Over recent years, one of the most talked-about methods of funding your business has been what is called “Peer-To-Peer” business finance – often abbreviated to “P2P”.
Here this method of business finance will be explored and explained.
Very many businesses, from the smallest to the largest, need to raise funding from time to time.
In the old days, this typically involved heading down to your local bank branch as a supplicant and hoping your bank manager happened to be in a good mood as you were making your case! Of course, those days are largely long gone, and there is now extensive competition and a wide variety of options for securing business finance.
Many of these are online and assuming the case makes sound business sense, and funds can be made available very quickly.
To some extent, this innovation owes its existence to the internet.
It enables a company in need of finance to apply for such to a wide number of private individual investors. Essentially the case is posted on to a website, and the public at large can decide whether or not they wish to invest in the proposition and if they do, how much and over what period of time.
For the potential borrower, this has a number of advantages:
- it may mean that they are less dependent upon a single benevolent corporate-type investor;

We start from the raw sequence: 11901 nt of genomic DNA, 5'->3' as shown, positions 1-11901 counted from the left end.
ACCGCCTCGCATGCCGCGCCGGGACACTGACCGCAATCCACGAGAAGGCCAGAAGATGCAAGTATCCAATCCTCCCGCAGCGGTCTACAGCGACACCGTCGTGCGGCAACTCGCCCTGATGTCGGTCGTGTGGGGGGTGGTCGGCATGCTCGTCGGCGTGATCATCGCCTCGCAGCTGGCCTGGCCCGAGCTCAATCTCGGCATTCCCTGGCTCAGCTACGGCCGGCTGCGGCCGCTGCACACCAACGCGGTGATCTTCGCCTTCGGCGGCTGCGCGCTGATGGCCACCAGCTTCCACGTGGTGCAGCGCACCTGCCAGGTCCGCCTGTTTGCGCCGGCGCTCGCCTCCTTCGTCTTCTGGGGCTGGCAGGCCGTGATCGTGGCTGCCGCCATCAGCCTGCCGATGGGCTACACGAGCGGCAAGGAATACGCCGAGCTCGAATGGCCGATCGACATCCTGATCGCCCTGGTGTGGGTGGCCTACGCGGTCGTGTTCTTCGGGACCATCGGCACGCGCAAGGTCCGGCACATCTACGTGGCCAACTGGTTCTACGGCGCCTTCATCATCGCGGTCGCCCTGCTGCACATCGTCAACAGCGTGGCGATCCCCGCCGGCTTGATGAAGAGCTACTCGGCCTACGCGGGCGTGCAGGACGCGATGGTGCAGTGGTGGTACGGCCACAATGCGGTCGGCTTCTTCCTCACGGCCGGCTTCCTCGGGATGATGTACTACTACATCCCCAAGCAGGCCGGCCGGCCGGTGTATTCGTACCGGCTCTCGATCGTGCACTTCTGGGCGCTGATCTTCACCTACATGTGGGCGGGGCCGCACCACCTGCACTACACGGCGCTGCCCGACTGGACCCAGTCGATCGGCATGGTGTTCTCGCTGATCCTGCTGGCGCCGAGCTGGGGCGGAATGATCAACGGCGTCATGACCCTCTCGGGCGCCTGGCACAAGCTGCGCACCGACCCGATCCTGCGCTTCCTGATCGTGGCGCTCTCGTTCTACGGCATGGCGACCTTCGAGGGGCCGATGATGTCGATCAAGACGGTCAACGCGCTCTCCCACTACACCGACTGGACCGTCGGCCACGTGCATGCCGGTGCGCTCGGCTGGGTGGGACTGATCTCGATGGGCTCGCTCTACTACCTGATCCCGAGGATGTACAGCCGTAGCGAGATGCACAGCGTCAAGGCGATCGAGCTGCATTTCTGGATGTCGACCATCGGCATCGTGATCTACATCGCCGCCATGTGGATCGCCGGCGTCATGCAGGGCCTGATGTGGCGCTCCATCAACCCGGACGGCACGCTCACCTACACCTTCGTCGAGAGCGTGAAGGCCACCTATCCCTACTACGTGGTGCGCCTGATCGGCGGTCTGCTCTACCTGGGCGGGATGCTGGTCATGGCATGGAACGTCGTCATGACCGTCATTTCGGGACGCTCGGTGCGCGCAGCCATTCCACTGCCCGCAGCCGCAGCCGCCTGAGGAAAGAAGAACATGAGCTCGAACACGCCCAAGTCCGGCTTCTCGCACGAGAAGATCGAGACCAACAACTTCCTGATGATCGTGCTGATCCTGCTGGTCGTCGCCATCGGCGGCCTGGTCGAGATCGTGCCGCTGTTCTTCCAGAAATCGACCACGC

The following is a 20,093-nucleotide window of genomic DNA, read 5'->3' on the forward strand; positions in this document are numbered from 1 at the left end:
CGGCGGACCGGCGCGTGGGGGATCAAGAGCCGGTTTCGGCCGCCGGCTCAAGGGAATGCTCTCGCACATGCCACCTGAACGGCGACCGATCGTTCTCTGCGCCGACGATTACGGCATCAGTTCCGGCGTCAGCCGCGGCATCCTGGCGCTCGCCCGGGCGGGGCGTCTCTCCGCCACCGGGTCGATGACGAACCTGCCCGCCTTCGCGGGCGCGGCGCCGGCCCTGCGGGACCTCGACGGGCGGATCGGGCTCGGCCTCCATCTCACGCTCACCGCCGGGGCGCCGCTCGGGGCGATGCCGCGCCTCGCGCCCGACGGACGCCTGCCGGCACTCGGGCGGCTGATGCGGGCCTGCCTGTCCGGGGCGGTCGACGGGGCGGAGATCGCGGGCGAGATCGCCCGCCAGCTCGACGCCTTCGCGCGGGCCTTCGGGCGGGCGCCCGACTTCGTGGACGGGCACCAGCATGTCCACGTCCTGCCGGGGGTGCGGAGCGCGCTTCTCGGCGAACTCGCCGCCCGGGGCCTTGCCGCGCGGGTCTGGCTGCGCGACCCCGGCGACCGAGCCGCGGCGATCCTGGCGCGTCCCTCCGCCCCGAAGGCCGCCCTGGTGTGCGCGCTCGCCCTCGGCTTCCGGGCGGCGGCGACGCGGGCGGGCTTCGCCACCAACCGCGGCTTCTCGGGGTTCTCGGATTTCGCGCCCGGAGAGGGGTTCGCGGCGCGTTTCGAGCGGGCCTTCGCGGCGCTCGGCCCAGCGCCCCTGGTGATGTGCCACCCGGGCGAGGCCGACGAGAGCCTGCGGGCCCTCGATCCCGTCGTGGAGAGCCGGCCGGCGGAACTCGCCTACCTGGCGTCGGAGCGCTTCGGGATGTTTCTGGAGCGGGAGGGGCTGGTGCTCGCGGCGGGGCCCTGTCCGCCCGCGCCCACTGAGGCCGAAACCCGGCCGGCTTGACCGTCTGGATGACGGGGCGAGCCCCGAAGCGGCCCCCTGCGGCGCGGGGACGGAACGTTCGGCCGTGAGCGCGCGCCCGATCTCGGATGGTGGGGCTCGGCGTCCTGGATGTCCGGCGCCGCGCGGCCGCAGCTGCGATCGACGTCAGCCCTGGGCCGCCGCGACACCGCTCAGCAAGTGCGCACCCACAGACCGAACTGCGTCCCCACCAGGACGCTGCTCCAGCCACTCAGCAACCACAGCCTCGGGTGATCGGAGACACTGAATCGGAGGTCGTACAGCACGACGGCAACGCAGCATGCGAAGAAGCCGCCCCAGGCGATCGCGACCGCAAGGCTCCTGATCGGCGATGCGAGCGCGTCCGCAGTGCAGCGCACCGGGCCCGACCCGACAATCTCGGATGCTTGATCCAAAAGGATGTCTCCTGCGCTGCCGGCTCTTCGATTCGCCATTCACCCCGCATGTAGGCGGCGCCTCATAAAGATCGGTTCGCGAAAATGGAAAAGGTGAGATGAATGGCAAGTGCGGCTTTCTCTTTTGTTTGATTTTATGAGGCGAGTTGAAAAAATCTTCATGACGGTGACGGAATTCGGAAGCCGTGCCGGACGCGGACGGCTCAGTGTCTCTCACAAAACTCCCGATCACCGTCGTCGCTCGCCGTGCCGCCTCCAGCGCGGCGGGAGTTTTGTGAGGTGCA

- it is relatively easy to operate and mostly devoid of the massive bureaucracy that can still sometimes arise with bank loan applications;
- the cost of funding might typically be lower than that available from some sources of conventional business finance;
- it is, arguably, quite a “trendy” method of borrowing and therefore the domain’s culture may contain a higher degree of across-the-board optimism from investors than might be the case through other more staid channels.
Of course, there is usually a flip side – and that needs to be considered too:
- there is no guarantee that you will secure your funding and the results can be rather more unpredictable than might be the case with what might be termed “curated” applications managed through a specialist provider;
- public investors can, at times, be fickle.
Nevertheless, this is an interesting potential route for business finance which should be explored.
How it works
Typically you will need to contact an intermediary who can offer P2P business case syndication.
Essentially that means they’ll look at your case and decide whether or not it has a certain minimum credibility and likelihood of success. If that is perceived to be the situation, your request will be added to the system and investors will be invited to join in if they wish.
There may be fees and commissions associated with using these sorts of central services, and this needs to be examined carefully in terms of assessing the cost-attractiveness of this approach.
There is a risk that this type of funding is perceived to be “easy”.
In fact, your proposition will need to be soundly produced and contain some compelling business metrics. This is typically only available to private limited companies and associated partnerships.
Remember that if your business case doesn’t make sense or appears to have an air of desperation around it, such as business retrieval, it may not even make it to widespread syndication, and even if it does, it may not attract investors.
It might be worth contacting a specialist in business finance to discuss this and other related options.